The temptation for financial gains has had the upper hand over environmental concerns. In view of attracting investment, the Brazilian President Michel Temer has abolished the Renca reserve in Amazon, thus inciting a gold rush towards Amazon.

His decision is to urge mining companies, road builders as well as workers to exploit the reserve to stimulate the country’s economy to the detriment of the environment. Already, more than 20 local and international firms have expressed their interest as this region is thought to be rich in deposits of gold, copper, iron ore, nickel, manganese, and tantalum.

Illegal activities are foreseen in the Renca Reserve

The Brazilian government explains that this foreign investment will improve exports and boost the suffering economy that has been struggling to emerge from the recession, and those conservation areas, as well as indigenous territories, will not be affected. The decree was published on the 23rd of August 2017.

The Opposition Senator Randolfe Rodrigues of the Sustainability Network Party decries this as the “biggest attack on the Amazon of the last 50 years”. Amazon activists share the latter’s views as commercial exploitation in the past had entailed illegal activities by land grabbers, artisanal miners and road builders.

Irreversible damage caused to the Amazon forest

Christain Poirier of Amazon Watch is certain that scrapping the Renca reserve to allow mining will create great havoc on not only the environment but on the indigenous communities too. Mauricio Voivodic, the Executive Director of WWF-Brazil, on his side, predicts that this gold rush will trigger an irreversible damage to local cultures, a loss of biodiversity and water resources and deforestation.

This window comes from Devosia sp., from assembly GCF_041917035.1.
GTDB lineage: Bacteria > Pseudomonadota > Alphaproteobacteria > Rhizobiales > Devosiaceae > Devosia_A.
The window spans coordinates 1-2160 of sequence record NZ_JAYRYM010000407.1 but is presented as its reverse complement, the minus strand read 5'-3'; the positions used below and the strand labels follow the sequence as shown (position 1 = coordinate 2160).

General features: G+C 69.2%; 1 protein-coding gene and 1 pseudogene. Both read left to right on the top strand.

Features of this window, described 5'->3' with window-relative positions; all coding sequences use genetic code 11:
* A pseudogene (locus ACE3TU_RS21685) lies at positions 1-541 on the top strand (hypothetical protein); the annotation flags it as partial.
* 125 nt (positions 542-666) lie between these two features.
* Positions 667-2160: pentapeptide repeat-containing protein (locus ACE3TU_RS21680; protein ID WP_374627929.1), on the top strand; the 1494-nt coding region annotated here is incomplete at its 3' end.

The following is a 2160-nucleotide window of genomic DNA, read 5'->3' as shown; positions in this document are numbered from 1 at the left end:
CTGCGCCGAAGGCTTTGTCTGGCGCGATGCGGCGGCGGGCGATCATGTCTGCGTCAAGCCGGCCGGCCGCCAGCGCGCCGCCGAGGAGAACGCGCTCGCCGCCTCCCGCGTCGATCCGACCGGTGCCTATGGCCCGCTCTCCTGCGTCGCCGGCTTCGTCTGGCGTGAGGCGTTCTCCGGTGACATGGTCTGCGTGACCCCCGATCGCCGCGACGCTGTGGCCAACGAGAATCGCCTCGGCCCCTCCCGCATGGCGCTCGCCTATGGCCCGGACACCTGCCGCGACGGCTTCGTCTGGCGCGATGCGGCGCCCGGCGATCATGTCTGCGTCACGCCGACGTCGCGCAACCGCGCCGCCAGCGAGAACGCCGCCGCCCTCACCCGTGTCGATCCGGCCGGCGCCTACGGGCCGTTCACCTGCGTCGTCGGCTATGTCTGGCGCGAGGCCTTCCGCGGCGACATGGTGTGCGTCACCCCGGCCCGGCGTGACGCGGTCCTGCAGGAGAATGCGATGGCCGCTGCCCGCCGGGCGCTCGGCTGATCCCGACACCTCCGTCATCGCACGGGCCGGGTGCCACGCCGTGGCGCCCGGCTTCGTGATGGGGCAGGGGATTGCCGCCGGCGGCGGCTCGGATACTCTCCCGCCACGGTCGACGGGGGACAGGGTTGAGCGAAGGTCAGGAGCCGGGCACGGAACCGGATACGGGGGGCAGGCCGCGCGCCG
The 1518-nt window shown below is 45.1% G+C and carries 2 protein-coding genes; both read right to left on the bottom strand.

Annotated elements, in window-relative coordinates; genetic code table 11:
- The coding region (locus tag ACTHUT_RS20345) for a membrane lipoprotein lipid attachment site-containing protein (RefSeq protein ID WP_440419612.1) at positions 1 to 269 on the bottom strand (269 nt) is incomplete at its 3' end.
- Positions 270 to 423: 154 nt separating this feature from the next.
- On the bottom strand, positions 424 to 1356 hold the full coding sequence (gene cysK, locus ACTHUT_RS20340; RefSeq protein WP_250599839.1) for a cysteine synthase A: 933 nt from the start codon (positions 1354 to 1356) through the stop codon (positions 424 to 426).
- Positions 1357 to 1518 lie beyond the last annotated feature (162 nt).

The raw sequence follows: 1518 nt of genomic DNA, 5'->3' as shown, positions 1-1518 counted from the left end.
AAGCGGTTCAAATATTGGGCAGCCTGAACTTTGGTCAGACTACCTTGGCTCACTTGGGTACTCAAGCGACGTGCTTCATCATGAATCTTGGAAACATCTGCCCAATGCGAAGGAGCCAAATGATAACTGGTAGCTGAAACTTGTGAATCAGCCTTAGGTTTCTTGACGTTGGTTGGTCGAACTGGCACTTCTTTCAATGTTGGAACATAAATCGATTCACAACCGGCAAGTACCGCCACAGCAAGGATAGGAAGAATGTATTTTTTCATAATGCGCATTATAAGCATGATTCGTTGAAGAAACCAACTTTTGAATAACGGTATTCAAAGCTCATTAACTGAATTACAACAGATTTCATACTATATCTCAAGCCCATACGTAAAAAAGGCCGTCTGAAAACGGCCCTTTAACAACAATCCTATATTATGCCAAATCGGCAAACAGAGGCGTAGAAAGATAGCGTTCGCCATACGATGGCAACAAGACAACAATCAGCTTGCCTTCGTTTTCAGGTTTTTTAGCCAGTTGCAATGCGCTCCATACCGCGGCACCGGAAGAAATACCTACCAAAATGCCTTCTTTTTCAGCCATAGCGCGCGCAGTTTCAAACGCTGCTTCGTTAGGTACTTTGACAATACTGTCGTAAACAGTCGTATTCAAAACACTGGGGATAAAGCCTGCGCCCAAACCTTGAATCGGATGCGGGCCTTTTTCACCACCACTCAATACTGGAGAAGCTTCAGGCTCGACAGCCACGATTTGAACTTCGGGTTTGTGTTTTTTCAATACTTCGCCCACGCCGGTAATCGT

He also warns that land conflicts may be intensified due to this change.

The Amazon is the 'Lungs of our Planet'

Stretching over 47,000 sq km, equivalent to the size of Switzerland, the Renca reserve is nestled between the Amapa and Para states. It is also known as the National Reserve of Copper and Associates. The region has nine protected areas including rainforests, ecological reserves and indigenous lands such as the Tumucumaque Mountains National Park, the Paru and Amapa State Forests, the Jari Ecological Station, the Maicuru Biological Reserve, the Waiapi Indigenous Lands amongst others.

The reserve was set up in 1984. During the last 40 years, more than 20% of the rainforests in Amazon has been cut down, causing a negative impact on the environment. The Amazon is considered as the “Lungs of our Planet” and is home to more than 10 million species of animals, insects, and plants.